The research paper “Ideological Relations between Mao Zedong and Nikita Khrushchev” seeks to evaluate the worsening of the political and ideological relationship between Mao Zedong and Nikita Khrushchev, which led to the Sino-Soviet Split…
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The second fight was against the nationalist Kuomintang (Marks 10). The Nationalist Kuomintang was led by Chiang Kai Shek. The overlapping wars persuaded Mao to ignore the advice and directions by Stalin. During the Second World War (1939-1945) Mao followed the lead of Stalin and agreed on the Joint Anti-Japanese Coalition with a leader of Nationalist Kuomintang, Chiang Kai Shek (Hershberg 149). The treaty of friendship was signed with Nationalist Kuomintang in 1945. After 3 months of Japan’s surrender, Stalin broke the treaty (Li 4). In 1950, Mao Signed Sino-Soviet Treaty of Friendship & Alliance (Li 409). The alliance resulted in $300Mio loan at a very minimal interest rate along with the military alliance for the period of 30 years. In 1954, after the death of Joseph Stalin, Nikita Khrushchev met Mao and formally handed over Port Arther base to China (Khoo 4). The Post Stalin policies by Khrushchev were in conflict with the mindset of Mao. The reason was that Khrushchev denounced Stalin through his speeches. In 1956, Khrushchev developed the relationship with Yugoslavia. The leader of Yugoslavia Joseph Broz Tito was denounced by Stalin. Mao was the supporter of Stalin’s ideology. Khrushchev tried to dismantle Mao’s support of USSR. ...
The major reason for the Sino-Soviet split was the national difference. The political line of Mao was totally opposed to that of Khrushchev. Therefore, the conflict in political perspectives between the two parties leads to the creation of two rival formations internationally. The issue was not explicitly considered as the national difference. The issue was believed to be the different historical developments between Russia & China. Different level of productive forces was considered as the major difference between two rivals. In addition to this, the Russian revolution began from the cities and moved towards the countryside, whereas the Chinese revolutions began from the countryside and moved towards the cities (Westad 9). Moreover, the relations to imperialism between the countries were also having a different perspective. The Sini Soviet split was basically the ideological conflicts. Therefore, in 1960, the worsening of ideological relationships between Mao Zedong and Nikita Khrushchev lead to the Sini Soviet Split. 2. Critical Evaluation of the Sources Most of the data regarding the Sino Soviet Split was retrieved from a number of different sources. A brief critical evaluation of two of the sources is as follows Source 1: Sino Soviet Conflict: Cold War In the Communist World 1921-1959 The Sino Soviet Conflict was the book written by Lorenz Luthi, which was published in 2010. The book elaborated the Sino-Soviet Conflict with great details. Therefore, the book describes in detail history of Cold war and the reasons for Sino Soviet Conflict.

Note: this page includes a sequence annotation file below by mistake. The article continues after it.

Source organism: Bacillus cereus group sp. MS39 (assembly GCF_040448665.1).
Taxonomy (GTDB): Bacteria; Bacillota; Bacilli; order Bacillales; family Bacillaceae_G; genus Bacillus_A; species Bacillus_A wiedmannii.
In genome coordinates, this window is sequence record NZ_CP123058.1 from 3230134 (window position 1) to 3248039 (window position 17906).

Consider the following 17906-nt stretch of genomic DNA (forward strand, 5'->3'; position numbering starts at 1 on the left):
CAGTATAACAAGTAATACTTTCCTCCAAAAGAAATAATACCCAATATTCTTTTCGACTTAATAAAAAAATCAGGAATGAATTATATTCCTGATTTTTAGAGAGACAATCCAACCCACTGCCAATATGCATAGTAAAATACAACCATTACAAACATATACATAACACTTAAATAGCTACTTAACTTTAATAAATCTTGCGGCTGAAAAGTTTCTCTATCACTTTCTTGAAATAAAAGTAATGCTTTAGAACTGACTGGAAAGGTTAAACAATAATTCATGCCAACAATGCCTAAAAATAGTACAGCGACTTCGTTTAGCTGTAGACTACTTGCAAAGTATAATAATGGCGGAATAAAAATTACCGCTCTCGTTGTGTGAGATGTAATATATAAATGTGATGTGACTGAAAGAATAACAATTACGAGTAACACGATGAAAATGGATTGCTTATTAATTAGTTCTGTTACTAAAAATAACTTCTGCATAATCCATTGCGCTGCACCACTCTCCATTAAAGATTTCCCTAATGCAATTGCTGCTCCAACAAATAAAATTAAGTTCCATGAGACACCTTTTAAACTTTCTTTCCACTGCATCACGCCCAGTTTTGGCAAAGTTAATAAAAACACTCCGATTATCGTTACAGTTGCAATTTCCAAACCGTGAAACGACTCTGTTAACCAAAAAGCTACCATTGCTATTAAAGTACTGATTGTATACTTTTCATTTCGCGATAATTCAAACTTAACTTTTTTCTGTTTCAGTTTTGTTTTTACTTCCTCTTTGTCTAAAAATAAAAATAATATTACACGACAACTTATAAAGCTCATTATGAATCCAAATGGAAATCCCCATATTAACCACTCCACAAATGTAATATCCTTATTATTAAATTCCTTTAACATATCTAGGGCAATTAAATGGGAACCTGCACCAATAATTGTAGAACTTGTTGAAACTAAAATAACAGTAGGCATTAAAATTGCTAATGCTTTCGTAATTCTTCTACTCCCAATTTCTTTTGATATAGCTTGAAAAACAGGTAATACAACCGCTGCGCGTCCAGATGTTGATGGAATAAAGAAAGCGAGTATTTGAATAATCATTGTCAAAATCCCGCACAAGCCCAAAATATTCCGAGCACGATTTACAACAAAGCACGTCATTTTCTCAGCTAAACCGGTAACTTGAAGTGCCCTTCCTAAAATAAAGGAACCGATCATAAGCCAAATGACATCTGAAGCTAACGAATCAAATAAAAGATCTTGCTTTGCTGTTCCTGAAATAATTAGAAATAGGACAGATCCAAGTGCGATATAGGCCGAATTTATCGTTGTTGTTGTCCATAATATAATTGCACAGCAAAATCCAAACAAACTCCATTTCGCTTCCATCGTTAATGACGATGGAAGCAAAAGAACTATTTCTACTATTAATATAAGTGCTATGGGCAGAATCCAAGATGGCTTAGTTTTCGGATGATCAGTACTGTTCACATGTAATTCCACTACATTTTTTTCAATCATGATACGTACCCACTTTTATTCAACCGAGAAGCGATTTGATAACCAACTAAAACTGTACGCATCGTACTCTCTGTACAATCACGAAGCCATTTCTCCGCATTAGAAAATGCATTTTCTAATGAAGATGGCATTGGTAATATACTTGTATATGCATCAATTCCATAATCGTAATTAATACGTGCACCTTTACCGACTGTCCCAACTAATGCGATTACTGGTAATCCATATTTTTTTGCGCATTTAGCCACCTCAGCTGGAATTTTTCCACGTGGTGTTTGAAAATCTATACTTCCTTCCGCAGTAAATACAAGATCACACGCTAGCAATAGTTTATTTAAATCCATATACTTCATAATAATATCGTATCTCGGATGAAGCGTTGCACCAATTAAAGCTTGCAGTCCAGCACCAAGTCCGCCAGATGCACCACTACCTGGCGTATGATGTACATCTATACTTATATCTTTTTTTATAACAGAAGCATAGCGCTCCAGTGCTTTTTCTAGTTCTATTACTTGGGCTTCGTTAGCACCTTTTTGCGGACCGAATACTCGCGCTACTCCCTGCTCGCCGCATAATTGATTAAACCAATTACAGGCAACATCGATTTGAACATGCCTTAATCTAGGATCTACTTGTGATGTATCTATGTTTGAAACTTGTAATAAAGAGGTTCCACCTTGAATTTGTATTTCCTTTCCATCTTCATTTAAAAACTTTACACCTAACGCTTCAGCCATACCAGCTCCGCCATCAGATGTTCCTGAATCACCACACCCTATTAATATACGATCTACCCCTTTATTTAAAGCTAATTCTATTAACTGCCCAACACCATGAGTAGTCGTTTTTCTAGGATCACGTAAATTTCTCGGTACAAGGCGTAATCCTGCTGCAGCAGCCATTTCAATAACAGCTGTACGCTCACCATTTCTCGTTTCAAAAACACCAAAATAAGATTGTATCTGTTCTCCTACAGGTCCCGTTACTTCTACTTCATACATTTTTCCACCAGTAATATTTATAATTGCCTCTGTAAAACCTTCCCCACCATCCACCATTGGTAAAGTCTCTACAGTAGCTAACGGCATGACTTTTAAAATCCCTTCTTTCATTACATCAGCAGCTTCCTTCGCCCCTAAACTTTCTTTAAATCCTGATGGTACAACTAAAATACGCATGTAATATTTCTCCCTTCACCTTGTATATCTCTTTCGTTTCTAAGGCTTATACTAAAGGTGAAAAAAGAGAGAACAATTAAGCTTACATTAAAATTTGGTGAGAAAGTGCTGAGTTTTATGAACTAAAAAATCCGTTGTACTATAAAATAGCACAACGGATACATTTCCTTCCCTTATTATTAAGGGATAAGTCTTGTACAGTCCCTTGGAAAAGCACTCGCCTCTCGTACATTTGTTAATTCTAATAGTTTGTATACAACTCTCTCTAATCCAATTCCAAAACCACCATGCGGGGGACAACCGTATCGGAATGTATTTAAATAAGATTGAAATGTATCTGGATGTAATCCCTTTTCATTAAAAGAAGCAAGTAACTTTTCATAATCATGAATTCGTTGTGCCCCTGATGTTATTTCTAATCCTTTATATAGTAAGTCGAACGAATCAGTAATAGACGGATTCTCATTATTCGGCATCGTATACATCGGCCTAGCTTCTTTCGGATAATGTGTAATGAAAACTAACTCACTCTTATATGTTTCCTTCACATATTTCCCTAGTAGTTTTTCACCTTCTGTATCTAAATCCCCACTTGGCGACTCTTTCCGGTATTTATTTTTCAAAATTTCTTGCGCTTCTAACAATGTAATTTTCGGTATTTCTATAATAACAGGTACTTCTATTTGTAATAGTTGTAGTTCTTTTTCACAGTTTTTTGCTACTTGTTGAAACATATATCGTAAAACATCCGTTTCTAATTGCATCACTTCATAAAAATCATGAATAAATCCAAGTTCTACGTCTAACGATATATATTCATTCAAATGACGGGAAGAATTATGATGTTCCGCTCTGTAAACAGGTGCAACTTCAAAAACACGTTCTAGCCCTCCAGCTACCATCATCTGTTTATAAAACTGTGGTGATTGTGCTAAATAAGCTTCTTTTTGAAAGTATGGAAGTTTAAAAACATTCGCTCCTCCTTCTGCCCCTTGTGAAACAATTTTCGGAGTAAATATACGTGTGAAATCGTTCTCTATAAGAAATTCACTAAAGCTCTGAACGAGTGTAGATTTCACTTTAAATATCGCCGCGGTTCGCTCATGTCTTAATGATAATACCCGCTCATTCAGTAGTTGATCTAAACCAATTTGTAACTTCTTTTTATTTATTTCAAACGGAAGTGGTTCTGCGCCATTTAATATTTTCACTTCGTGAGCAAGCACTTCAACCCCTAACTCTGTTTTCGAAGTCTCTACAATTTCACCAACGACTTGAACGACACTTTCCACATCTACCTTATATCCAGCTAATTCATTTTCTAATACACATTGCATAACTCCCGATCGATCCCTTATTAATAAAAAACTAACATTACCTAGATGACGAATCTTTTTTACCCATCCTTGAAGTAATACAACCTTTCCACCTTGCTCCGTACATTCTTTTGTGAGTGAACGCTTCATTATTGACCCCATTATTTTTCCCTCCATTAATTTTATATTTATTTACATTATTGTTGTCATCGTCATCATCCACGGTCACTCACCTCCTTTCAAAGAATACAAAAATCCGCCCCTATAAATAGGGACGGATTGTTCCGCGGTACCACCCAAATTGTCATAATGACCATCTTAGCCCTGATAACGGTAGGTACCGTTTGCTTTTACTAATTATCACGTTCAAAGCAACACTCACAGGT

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Other notable contributions he is famed for includes the Great Leap Forward1. Mao Zedong left a mark as one of the twentieth century’s great thinkers whose visionary leadership continues to attract blame and praise in many fields including philosophy and literature.
Part of the controversy surrounding Mao surely stems from the decisions that he made while leader of China that resulted in the execution and starvation of millions of people. Understanding why Mao Zedong would cause these things to happen is easier if we understand who Mao was and what his political beliefs were.
A balanced analysis must recognize the good as well as the bad. This essay will examine how Mao Zedong's leadership may be characterized both positively and negatively.
As an initial matter, from an historical context, Mao was responsible for helping to unify China after a long period of domination and interference from such countries as England, Russia, and Japan.
He supported himself by being a primary-school principal.1
Moving between Shanghai and Changsha in 1919-1920, he picked up jobs and used his energies to read, talk, and write about the revolution. Mao described himself as a